Objective. Comparison of surgical results on obese patients undergoing hysterectomy by robot-assisted laparoscopy or laparotomy. Setting. University hospital. Methods. All women (n=114) with a BMI ≥30 kg/m(2) who underwent a simple hysterectomy as the main surgical procedure between November 2005 and November 2009 were identified. Robot-assisted procedures (n=50) were separated into an early (learning phase) and a late (consolidated phase) group; open hysterectomy was considered an established method. Relevant data was retrieved from prospective protocols (robot) or from computerized patient charts (laparotomy) until 12 months after surgery. Complications leading to prolonged hospital stay, readmission/reoperation, intravenous antibiotic treatment or blood transfusion were considered significant. The surgical technique used for morbidly obese patients is described. Results. Women in the late robot group (n=25) had shorter inpatient time (1.6 compared to 3.8 days, p<0.0001), less bleeding (100 compared to 300 mL, p<0.0001) and fewer complications (2/25 compared to 23/64, p=0.006) than women with open surgery (n=64) but a longer operating time (136 compared to 110 minutes, p=0.0004). For women with a BMI ≥35 kg/m(2) , surgical time in the late robot group and the laparotomy group was equal (136 compared to 128 minutes, p=0.31). Conclusions. Robot-assisted laparoscopic hysterectomy in a consolidated phase in obese women is associated with shorter hospital stay, less bleeding and fewer complications compared to laparotomy but, apart from women with BMI ≥35, a longer operative time.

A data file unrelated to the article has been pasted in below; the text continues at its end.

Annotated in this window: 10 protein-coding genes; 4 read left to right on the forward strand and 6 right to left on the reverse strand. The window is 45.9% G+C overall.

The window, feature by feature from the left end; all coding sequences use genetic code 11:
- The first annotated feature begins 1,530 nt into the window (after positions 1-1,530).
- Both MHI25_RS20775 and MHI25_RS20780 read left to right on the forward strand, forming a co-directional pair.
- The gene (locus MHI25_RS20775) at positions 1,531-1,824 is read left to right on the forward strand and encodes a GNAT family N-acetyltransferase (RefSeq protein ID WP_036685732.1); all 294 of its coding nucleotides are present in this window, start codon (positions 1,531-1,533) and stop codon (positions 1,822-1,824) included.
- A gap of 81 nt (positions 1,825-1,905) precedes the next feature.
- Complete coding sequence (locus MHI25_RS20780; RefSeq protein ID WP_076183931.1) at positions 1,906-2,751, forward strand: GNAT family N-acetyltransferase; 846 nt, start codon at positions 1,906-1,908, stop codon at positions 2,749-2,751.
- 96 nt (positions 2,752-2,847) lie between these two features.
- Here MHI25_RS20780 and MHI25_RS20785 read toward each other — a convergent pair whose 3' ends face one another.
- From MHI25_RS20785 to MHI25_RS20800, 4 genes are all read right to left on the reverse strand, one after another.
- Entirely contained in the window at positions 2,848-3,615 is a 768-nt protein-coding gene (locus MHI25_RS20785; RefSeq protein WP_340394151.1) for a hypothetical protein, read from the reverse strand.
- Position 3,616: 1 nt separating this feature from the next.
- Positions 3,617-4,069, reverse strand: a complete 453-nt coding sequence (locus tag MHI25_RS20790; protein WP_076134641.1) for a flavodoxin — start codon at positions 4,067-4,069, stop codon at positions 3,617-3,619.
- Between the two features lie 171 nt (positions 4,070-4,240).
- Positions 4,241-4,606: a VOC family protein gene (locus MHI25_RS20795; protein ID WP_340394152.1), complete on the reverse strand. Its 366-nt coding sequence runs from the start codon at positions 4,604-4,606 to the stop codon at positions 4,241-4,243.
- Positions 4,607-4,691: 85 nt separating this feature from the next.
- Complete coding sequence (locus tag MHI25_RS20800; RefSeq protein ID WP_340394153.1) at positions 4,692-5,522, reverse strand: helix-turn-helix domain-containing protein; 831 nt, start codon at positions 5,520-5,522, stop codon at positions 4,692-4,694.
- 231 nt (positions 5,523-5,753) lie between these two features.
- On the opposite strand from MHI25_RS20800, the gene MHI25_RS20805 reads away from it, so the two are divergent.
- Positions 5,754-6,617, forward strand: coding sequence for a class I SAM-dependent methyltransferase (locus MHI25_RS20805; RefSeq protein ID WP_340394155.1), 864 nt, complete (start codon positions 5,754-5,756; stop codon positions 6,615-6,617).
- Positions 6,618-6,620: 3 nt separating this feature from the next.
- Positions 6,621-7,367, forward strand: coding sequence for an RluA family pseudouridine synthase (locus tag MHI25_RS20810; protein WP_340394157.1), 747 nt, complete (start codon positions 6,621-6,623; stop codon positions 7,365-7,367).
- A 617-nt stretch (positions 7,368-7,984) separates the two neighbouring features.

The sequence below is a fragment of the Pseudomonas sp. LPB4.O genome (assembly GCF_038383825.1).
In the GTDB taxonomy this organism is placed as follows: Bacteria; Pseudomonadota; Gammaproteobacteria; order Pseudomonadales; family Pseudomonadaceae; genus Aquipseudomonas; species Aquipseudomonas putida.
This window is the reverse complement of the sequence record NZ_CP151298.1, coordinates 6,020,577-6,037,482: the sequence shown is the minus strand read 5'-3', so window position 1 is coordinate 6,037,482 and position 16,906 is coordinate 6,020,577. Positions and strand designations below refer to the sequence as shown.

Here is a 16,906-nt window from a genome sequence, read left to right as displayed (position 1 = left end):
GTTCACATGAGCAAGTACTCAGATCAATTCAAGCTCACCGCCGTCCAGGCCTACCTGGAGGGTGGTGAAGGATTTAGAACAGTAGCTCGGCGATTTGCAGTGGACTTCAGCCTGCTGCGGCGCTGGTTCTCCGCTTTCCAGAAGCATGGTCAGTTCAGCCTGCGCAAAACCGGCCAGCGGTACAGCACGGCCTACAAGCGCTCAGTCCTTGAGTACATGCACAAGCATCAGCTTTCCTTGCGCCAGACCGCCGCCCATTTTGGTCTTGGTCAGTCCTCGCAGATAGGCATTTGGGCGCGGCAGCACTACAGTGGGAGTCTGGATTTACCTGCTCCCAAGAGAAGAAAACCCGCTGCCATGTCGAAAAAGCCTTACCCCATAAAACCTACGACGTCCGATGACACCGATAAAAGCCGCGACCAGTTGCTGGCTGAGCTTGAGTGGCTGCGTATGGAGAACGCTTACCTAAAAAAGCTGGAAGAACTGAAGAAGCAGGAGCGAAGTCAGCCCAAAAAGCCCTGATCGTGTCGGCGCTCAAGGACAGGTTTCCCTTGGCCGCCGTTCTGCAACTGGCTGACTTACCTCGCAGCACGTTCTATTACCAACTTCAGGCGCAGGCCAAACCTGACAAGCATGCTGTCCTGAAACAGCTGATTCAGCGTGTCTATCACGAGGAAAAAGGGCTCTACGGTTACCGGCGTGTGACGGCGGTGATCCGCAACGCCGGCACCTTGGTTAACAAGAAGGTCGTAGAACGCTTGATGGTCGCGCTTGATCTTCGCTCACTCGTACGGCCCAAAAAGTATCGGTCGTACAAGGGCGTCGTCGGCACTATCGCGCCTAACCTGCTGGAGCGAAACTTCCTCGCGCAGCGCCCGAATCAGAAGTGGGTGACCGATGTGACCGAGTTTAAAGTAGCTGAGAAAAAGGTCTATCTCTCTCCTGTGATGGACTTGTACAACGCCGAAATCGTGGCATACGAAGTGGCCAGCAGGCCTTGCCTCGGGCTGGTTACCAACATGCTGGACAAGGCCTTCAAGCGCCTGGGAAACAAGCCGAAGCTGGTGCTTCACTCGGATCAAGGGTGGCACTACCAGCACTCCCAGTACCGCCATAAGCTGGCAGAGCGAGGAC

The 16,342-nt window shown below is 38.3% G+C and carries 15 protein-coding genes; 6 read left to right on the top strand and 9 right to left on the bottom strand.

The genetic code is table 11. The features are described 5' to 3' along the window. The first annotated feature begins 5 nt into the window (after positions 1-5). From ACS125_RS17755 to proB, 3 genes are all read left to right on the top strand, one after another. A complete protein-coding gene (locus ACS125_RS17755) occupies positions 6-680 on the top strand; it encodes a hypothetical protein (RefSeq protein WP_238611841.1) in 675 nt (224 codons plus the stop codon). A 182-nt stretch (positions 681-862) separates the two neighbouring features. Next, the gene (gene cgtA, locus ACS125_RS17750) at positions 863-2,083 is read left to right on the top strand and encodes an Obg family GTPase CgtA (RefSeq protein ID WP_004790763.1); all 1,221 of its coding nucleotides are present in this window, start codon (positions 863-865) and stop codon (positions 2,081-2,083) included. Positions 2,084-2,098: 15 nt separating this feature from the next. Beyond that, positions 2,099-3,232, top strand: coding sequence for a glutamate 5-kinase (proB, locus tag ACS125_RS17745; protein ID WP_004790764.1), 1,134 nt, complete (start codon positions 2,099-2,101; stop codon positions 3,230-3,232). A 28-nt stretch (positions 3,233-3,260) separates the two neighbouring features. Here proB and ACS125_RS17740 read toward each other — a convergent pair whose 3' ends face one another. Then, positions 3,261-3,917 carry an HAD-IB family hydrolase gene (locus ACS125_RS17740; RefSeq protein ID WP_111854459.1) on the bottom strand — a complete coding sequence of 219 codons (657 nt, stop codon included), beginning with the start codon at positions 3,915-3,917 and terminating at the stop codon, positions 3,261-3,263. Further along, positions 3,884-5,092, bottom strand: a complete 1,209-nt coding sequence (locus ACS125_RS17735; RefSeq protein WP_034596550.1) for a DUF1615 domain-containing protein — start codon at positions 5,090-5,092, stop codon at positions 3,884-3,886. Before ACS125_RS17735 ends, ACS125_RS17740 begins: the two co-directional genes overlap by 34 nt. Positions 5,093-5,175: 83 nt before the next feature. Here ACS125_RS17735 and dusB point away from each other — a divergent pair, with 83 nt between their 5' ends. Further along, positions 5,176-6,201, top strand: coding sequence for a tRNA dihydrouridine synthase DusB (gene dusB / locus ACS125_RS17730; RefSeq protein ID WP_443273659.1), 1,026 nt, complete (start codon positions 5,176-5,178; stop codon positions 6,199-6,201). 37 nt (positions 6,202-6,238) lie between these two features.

Subject classification (UKÄ)
- Obstetrics, Gynecology and Reproductive Medicine